Murder accused’s phone used to google ‘how do police find DNA’, court hears

A phone belonging to a teenager accused of the abduction, rape and murder of a six-year-old girl was used to google “how do police find DNA”, a court has heard.

The Alesha MacPhail murder trial also heard evidence that fibres from clothes recovered from the shoreline of Ardbeg, Isle of Bute, were “indistinguishable” from those discovered on her vest, shorts and pants, found near her body.

The schoolgirl was found dead in woodland on the island on July 2, having arrived to spend part of the summer holidays at the home her father, his partner and grandparents shared.

A 16-year-old boy has lodged a special defence of incrimination, blaming Toni McLachlan – the girlfriend of Alesha’s father Robert MacPhail – for the killing.

Cyber crime team leader Peter Benson told the High Court in Glasgow he helped compile relevant information following a forensic investigation of the accused’s phone.

From the device’s internet history, two items were deemed relevant for inclusion including the Google search “how do police find DNA” at 12.32am on July 3, the day after Alesha’s body was found.

Mr Benson said this would be “something you type in”.

A minute later the internet history shows a page on collecting DNA evidence, which Mr Benson said indicates “the person using the phone has gone to one of the hits”.

The former policeman was also questioned about any communication on Instagram between the accused, who cannot be named for legal reasons, and the person who the teenager blames for Alesha’s death.

Advocate Depute Iain McSporran QC asked Mr Benson if there was Instagram communication between the accused and Ms McLachlan.

He replied: “I can say there was no indication of that at all.”

Brian McConnachie QC, for the accused, questioned this and Mr Benson said: “There’s no Instagram communication on the phone between them. What’s on the internet, I can’t help you with.”

He said he was unable to access Instagram messages which were online.

Giving evidence earlier in the trial, Ms McLachlan refuted suggestions from Mr McConnachie that she and the accused had been in contact on Instagram in the early hours of July 2.

Mr McConnachie suggested they had messaged on Instagram, then met and had sex in a shed, before Ms McLachlan took Alesha from her room, “attacked and brutalised her” and “planted” the accused’s semen from the condom used earlier, then murdered her, all of which Ms McLachlan denied.

On Wednesday last week, Ms McLachlan told jurors she “loved” Alesha and had nothing to do with her death.

Forensic scientist Sarah Jones also gave evidence on the sixth day of the trial.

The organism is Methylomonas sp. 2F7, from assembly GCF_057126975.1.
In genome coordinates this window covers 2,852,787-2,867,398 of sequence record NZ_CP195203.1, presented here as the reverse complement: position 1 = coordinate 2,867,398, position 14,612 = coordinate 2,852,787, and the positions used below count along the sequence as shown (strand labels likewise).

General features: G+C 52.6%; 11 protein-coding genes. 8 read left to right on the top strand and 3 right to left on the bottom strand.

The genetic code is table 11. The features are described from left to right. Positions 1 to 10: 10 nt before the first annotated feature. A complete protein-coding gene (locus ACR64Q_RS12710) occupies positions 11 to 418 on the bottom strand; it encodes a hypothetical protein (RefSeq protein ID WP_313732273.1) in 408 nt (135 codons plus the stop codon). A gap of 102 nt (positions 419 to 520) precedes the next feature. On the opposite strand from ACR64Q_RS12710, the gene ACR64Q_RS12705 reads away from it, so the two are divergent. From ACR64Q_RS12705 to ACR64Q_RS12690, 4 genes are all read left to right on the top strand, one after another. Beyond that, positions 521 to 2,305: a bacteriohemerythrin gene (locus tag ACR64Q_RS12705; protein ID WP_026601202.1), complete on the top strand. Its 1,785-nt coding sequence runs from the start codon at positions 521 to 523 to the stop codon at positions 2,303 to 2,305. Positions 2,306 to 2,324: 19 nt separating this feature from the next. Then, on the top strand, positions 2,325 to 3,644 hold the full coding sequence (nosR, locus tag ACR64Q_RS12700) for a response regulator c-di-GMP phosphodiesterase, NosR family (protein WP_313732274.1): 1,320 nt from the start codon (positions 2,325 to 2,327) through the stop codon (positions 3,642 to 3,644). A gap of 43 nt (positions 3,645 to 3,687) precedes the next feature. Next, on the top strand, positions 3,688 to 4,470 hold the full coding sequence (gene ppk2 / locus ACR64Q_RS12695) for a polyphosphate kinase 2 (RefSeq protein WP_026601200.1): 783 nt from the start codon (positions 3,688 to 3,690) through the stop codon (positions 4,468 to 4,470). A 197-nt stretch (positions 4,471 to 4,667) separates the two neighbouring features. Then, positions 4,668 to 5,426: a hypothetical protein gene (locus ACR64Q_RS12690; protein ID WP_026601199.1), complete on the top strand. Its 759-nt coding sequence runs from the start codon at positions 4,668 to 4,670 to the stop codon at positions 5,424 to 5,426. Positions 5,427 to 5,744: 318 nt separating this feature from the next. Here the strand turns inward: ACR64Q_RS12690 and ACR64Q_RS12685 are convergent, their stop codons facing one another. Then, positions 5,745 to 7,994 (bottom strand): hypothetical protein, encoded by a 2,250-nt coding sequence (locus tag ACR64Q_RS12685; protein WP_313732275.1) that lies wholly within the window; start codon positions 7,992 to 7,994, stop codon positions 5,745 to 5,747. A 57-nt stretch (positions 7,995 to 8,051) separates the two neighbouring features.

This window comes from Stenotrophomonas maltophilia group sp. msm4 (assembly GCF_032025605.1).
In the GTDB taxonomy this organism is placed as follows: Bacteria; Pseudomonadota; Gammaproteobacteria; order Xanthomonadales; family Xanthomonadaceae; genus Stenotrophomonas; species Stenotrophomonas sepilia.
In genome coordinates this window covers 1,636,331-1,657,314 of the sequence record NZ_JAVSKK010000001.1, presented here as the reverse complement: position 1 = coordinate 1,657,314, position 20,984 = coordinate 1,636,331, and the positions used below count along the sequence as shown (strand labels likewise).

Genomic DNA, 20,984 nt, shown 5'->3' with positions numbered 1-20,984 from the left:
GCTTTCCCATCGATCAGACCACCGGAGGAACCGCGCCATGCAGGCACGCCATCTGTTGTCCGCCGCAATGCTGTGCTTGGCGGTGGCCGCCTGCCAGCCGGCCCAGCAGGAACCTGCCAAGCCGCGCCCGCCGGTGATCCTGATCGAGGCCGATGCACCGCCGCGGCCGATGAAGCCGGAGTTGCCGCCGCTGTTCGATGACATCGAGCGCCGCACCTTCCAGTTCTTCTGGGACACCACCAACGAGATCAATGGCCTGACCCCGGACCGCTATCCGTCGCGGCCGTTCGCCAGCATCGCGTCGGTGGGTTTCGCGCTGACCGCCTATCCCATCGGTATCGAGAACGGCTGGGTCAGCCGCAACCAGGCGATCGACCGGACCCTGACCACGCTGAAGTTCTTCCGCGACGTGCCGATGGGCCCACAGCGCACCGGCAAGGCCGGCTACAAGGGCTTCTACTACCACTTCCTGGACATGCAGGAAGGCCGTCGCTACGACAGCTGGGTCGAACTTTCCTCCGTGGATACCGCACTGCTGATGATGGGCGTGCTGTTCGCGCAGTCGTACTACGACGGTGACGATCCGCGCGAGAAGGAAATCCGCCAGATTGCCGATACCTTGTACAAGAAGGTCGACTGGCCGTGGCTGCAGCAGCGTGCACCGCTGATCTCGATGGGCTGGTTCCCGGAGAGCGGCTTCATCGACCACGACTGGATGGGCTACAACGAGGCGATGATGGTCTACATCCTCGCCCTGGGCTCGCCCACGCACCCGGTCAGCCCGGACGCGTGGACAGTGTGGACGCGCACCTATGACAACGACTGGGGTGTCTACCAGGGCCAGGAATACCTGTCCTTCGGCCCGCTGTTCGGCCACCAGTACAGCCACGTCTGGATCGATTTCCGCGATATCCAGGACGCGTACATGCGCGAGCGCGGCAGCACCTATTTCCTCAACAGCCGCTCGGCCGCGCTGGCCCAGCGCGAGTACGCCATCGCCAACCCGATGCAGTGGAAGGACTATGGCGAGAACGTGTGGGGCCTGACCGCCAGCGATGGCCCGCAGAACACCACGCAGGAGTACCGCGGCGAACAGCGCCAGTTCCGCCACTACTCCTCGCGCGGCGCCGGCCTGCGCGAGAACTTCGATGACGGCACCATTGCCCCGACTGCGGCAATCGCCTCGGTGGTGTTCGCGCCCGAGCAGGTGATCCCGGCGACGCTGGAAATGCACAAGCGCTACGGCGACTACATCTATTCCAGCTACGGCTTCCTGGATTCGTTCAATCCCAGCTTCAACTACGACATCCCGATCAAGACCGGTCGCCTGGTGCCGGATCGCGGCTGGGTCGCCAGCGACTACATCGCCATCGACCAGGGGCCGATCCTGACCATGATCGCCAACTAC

She said her studies showed a total of 69 black and grey fibres from jogging trousers and boxers recovered from the shoreline at Ardbeg were “indistinguishable” from those found on Alesha’s vest, shorts and pants.

She said this was “strong evidence” these black and grey fibres were from the clothes recovered from the shoreline, earlier said by the accused’s mother to “look like” his.

The scientist told the court the number of fibres found were “extremely indicative of direct physical contact” between the jogging trousers and Alesha’s clothes.

She said she could not entirely exclude the possibility the fibres being passed from a third party, though this would have to have taken place within three hours of initial transfer.

Ms Jones said no fibres from a black hooded top recovered from an evidence bag in the bin outside Rothesay police station matched Alesha’s clothes.

Questioned if she would have expected transfer from a person wearing this top to someone in direct contact with it, such as a child being carried, she replied: “Yes, I would.”

“The absence of a transfer would point to me that the vest had not been in contact with that hooded top,” she added.

The court heard earlier the accused’s mother believed the top was “similar” to her son’s and a police officer said he recovered it from the shoreline after it was found by a dog walker but threw it out as he thought it was not relevant to the inquiry.

Detective Constable Ian Wilson also gave evidence on Monday and said the accused gave a “no comment” response during a police interview after being arrested on July 4 and on being charged with Alesha’s murder.

The detective said this was not unusual and was within the teenager’s rights.

The teenager denies abducting, raping and murdering Alesha, and attempting to hide evidence.

The trial, before judge Lord Matthews, continues on Tuesday.

Copyright (c) Press Association Ltd. 2019, All Rights Reserved. Picture (c) John Linton / PA Wire.